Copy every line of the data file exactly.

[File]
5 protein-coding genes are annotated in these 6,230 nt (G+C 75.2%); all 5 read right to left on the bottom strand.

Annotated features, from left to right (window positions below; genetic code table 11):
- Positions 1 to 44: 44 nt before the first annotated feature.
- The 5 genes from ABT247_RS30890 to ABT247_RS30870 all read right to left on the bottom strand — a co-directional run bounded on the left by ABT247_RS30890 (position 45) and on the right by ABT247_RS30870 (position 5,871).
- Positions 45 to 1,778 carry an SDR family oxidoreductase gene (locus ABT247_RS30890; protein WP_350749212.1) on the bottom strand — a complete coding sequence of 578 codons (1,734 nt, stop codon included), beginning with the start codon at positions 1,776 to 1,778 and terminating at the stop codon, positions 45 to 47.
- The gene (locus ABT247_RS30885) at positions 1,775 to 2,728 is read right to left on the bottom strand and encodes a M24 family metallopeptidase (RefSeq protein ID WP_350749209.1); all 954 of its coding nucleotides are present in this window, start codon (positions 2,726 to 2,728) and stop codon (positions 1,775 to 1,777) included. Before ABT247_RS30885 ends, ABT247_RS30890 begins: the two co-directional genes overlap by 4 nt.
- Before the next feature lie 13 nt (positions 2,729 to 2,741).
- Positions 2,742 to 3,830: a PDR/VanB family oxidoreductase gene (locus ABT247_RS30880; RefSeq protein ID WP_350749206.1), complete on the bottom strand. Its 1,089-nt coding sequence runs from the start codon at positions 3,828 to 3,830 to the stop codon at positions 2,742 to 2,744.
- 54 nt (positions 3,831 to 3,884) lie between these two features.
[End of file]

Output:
5 protein-coding genes are annotated in these 6,230 nt (G+C 75.2%); all 5 read right to left on the bottom strand.

Annotated features, from left to right (window positions below; genetic code table 11):
- Positions 1 to 44: 44 nt before the first annotated feature.
- The 5 genes from ABT247_RS30890 to ABT247_RS30870 all read right to left on the bottom strand — a co-directional run bounded on the left by ABT247_RS30890 (position 45) and on the right by ABT247_RS30870 (position 5,871).
- Positions 45 to 1,778 carry an SDR family oxidoreductase gene (locus ABT247_RS30890; protein WP_350749212.1) on the bottom strand — a complete coding sequence of 578 codons (1,734 nt, stop codon included), beginning with the start codon at positions 1,776 to 1,778 and terminating at the stop codon, positions 45 to 47.
- The gene (locus ABT247_RS30885) at positions 1,775 to 2,728 is read right to left on the bottom strand and encodes a M24 family metallopeptidase (RefSeq protein ID WP_350749209.1); all 954 of its coding nucleotides are present in this window, start codon (positions 2,726 to 2,728) and stop codon (positions 1,775 to 1,777) included. Before ABT247_RS30885 ends, ABT247_RS30890 begins: the two co-directional genes overlap by 4 nt.
- Before the next feature lie 13 nt (positions 2,729 to 2,741).
- Positions 2,742 to 3,830: a PDR/VanB family oxidoreductase gene (locus ABT247_RS30880; RefSeq protein ID WP_350749206.1), complete on the bottom strand. Its 1,089-nt coding sequence runs from the start codon at positions 3,828 to 3,830 to the stop codon at positions 2,742 to 2,744.
- 54 nt (positions 3,831 to 3,884) lie between these two features.